Scottish OEM Star Refrigeration has manufactured a 5.2MW (1,479TR) ammonia river-source heat pump solution for a district heating network in Clydebank, west of Glasgow, Scotland.
It is the first industrial scale river-source heat pump for such a purpose in the country, according to Star Refrigeration’s website. The project was a collaboration between Star, Vital Energy and Dunbartonshire Council. It was supported by the Scottish Government’s Low Carbon Infrastructure Investment Programme.
The system consists of two independent heat pumps, each with a capacity up to 2.6MW (739TR), and two 900kW drive motors. The system has a coefficient of performance (COP) of up to 3.34 on full load and 3.07 on two-thirds load, said Dave Pearson, Director of Star Refrigeration, during a presentation at the Institute of Refrigeration (IOR) conference in April. The system efficiency can be tweaked, depending on the water output temperature, Pearson stressed.
According to Pearson, each heat pump has a charge of about 900kg (1,984lbs). He noted that the spray chiller used has a 75% lower charge than that of a shell-and-tube heat exchanger; it is higher than that of a plate heat exchanger, but “plates cannot be automatically cleaned of any fouling that occurs on the river water side.”
The heat pumps were delivered on site at the Queens Quay development in March 2020, and commissioned in November. The system takes water from the river Clyde and uses it to generate the energy needed to heat up the water for the district heating network. The heat pump generates water up to 80°C (176° F) for the 2.5km (8,202ft) piping network, connected to both residential and commercial buildings. The district heating network includes the local town hall, a college and more than 1,000 homes.
The heat pumps are open-loop type, meaning that the water extracted from the river will be in direct contact with the evaporator heat exchanger and associated pipes and valves.
60% lower carbon footprint
The new heat pumps, called a Neatpump by Star Refrigeration, will help the Clydebank council reach its goal of a 15% carbon footprint reduction over the next seven years. The installation has a 60% lower carbon footprint thant a gas boiler, Star said on its website.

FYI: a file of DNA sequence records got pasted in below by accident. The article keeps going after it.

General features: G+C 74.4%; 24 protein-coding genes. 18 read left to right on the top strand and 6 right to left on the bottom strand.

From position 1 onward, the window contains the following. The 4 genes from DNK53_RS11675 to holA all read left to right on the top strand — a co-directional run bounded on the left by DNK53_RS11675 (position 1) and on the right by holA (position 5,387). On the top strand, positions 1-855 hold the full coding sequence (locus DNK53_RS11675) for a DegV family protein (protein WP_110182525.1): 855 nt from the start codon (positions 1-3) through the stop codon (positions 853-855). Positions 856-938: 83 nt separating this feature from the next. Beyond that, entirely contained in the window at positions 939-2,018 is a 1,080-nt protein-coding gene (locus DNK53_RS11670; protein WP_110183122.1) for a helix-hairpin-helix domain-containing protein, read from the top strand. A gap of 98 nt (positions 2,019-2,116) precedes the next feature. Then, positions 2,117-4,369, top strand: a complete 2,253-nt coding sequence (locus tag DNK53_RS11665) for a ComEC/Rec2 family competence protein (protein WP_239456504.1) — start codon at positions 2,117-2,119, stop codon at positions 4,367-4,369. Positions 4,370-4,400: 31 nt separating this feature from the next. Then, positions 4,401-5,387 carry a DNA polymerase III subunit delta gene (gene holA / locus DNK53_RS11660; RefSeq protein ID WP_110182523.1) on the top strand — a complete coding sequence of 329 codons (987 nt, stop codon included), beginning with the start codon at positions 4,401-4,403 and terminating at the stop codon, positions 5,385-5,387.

The Star Refrigeration design team behind the Neatpump received the Rittinger Award by the International Energy Agency for its work.
The system will also help the council save money due to its ability to use off-peak priced electricity. However, off-peak electricity alone won’t make it a profitable business, as the cost of electricity in the U.K. is five times higher than the cost of gas, according to Pearson, something slowing down the adoption of this environmentally friendly technology, Pearson bemoaned.
Despite this, Star Refrigeration is expecting to see more projects in the coming years. “The parties involved in this project are expecting that other local authorities, wishing to reduce carbon emissions, will be inspired by this proven, low carbon technology,” Star said on its website. There is plenty of scope for repeat projects, with an estimated 6GW of renewable heat available from rivers in England alone, according to Star.
Another incentive for others to repeat the Clydebank project is that the U.K. government has banned gas boilers in neow homes from 2025.
“Providing low carbon heat to the Queens Quay housing development, as well as the college and local businesses, really does put Clydebank at the forefront of renewable energy technology, and it is fantastic to see the interest that is being generated by this exciting project,” said West Dunbartonshire Councilor Iain McLaren. “The scheme looks set to deliver huge environmental benefits, as well as financial ones, far into the future.”
“The parties involved in this project are expecting that other local authorities, wishing to reduce carbon emissions, will be inspired by this proven, low carbon technology,”Star Refrigeration
Take a virtual tour of the Clydebank facility here.
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